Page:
What was once a hobby is now a way for gaming squads to earn the W not just in-game but also in real-life.


The hobby of playing video games has long been both glorified and shunned with one side citing its potential benefits, and the other focusing on the controversies surrounding the medium. Its popularity brought about a lot of change not just in how it was perceived but in how it affects real life. In the modern age, playing video games has become more than a hobby but a bona fide way to success with the emergence of “electronic sports” or “esports”. The professional take on the competitiveness of in-game skirmishes, played either individual versus individual or team versus team with its own set of rules and regulations.

The history of esports can be traced as far as 1972 when Stanford University hosted a tournament for Spacewar, a space combat game developed in 1962 for the PDP-1 minicomputer. From then on, numerous competitions have sprung and by 1974, just 2 years after, game publisher SEGA hosted the All-Japan TV Game Championships in Japan, and the rest is history. Throughout its existence, esports gave birth to a lot of gaming heroes. Gamers that thousands, if not millions have looked up as heroes and idols. Greats like Faker from South Korea, and Ukraine’s Dendi and Daigo Umehara, also known as “The Beast,” from Japan, have all made and continue to make their mark in history.

Even so, for the longest time, esports greats are far and few in between. As it relied on the efforts of passionate communities, opportunities back then, the big ones, are rare. Fast forward to the modern era and opportunities are better than ever. Online gameplay allowed more players to participate without having to travel far. Game makers themselves, publishers and developers are also making massive strides in forming and developing their own esports ecosystems, providing a path from amateur to pro play, from the cities and suburbs, all the way to the world stage.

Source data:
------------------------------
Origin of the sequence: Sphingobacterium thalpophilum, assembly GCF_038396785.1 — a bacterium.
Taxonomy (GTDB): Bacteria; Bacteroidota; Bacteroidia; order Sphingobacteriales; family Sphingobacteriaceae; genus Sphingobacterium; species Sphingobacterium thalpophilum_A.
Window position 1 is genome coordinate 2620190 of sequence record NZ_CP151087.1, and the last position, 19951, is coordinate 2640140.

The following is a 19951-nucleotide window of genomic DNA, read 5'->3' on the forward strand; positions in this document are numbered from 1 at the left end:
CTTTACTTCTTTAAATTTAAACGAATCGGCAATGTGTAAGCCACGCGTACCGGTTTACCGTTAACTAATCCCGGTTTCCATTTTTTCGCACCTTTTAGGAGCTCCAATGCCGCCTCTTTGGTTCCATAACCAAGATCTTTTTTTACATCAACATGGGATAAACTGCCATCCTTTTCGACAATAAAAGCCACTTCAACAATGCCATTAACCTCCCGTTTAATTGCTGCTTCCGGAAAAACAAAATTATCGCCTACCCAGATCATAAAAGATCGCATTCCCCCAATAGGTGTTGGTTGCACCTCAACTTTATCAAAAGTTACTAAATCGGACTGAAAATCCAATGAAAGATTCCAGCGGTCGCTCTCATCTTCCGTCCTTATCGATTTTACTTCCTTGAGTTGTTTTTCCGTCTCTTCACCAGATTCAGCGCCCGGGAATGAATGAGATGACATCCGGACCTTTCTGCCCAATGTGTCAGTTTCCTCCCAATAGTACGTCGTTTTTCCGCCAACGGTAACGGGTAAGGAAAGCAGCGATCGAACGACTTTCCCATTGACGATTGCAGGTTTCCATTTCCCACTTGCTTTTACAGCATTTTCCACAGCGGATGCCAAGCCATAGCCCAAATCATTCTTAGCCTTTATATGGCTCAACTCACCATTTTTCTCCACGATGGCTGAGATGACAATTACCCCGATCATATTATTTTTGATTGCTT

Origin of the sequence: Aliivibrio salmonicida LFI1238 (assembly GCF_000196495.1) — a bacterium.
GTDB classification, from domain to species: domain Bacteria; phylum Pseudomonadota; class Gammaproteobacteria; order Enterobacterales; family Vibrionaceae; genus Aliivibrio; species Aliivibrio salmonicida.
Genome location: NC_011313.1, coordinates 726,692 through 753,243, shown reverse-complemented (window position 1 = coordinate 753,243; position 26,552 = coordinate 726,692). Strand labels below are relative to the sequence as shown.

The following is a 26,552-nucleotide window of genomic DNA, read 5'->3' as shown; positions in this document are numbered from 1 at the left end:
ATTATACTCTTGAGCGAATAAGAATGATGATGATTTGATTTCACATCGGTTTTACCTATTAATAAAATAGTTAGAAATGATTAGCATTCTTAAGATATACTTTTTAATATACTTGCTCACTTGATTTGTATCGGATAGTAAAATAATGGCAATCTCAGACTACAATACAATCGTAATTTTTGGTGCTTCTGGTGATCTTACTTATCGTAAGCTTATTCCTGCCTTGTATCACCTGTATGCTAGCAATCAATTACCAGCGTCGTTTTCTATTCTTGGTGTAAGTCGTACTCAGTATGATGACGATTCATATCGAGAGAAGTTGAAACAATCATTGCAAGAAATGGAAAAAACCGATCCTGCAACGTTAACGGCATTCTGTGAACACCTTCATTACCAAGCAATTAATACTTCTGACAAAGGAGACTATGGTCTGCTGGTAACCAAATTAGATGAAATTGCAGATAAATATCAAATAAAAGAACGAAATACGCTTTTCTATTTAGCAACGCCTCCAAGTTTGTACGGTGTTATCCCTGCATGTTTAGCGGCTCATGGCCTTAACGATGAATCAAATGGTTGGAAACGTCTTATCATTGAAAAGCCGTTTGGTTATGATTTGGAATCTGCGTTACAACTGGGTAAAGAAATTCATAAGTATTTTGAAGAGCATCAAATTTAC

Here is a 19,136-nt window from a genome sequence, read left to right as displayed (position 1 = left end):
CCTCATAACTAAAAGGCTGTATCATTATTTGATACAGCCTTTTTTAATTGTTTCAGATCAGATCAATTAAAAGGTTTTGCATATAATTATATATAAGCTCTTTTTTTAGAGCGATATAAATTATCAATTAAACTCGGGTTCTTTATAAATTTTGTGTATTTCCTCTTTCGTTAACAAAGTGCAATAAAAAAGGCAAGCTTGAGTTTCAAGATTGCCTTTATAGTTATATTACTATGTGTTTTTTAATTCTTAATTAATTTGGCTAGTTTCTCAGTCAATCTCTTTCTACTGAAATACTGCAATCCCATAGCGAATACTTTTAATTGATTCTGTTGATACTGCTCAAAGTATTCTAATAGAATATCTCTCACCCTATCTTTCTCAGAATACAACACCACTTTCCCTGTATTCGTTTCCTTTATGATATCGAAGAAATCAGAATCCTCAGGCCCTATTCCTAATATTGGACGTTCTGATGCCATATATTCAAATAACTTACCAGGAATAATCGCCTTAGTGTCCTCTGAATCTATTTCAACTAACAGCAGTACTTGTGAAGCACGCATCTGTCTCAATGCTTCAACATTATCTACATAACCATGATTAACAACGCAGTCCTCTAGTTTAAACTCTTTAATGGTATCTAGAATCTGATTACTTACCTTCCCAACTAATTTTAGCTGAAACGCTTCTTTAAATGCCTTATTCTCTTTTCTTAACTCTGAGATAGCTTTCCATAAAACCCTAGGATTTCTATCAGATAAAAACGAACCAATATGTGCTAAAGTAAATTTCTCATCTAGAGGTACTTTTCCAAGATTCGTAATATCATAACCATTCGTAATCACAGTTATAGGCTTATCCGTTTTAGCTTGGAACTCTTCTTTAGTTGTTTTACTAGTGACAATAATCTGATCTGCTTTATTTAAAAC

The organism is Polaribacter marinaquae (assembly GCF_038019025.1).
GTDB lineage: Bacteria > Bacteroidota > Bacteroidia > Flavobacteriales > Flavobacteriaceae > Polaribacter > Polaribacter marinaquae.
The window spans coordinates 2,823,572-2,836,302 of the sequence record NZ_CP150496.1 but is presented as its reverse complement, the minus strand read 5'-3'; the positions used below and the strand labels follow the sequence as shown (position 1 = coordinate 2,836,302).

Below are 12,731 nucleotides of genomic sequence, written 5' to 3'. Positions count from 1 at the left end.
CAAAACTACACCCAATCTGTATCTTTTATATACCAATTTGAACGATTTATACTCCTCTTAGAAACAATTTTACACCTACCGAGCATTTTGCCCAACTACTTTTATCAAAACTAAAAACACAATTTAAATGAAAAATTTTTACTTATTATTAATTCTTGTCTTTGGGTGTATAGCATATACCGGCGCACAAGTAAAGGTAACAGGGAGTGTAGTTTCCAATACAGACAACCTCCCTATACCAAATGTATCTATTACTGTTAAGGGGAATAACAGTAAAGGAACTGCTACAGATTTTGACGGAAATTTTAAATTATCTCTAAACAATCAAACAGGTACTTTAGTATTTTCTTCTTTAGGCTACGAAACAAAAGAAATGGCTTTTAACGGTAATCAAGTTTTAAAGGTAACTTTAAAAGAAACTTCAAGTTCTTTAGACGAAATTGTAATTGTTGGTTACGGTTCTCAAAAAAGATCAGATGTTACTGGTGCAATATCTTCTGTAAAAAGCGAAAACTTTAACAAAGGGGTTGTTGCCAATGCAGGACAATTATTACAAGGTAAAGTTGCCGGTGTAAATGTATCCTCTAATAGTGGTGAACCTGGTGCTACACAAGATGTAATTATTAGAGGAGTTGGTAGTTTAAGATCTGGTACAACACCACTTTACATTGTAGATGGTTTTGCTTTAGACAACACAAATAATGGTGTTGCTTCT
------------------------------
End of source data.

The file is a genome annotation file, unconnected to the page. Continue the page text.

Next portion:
A great example of such an effort is what Level Infinite has been doing for PUBG Mobile. The hit battle royale has opened esports opportunities starting from grassroots all the way to pro level play with their PUBG Mobile City Tournament or PMCT and PUBG Mobile National Championships or PMNC programs, providing avenues for gamers, particularly in the Philippines to win big not just in game but also in real life. PMNC currently is the biggest single game esports event in the Philippines in terms of prize pool, with PHP 1,000,000 on the line, and the winner will also be carrying the Philippine flag in the global stage, becoming the country’s representatives in the PUBG Mobile Pro League or PMPL, and extending even to the SEA Games, allowing esports athletes to further provide pride for their country.

PUBG Mobile’s ecosystem also still stays true to what matters, the community. By allowing grassroots squads to still take part in the ecosystem, and with the game’s design accommodating multiple squads to play at the same time, there is more variety, and opportunity to be found. Far more from other esports title that is switching to the Franchise approach which only allows for a few teams and players to become stars.

The continuous efforts as ones done by Level Infinite have been instrumental in creating esports opportunities for players not just in the Philippines but also the world, through various initiatives, tournaments, and collaborations. These efforts have not only helped in promoting esports but also provided a platform for players to showcase their skills and potentially earn recognition and win in life.


*Text above is from our partners at Tencent



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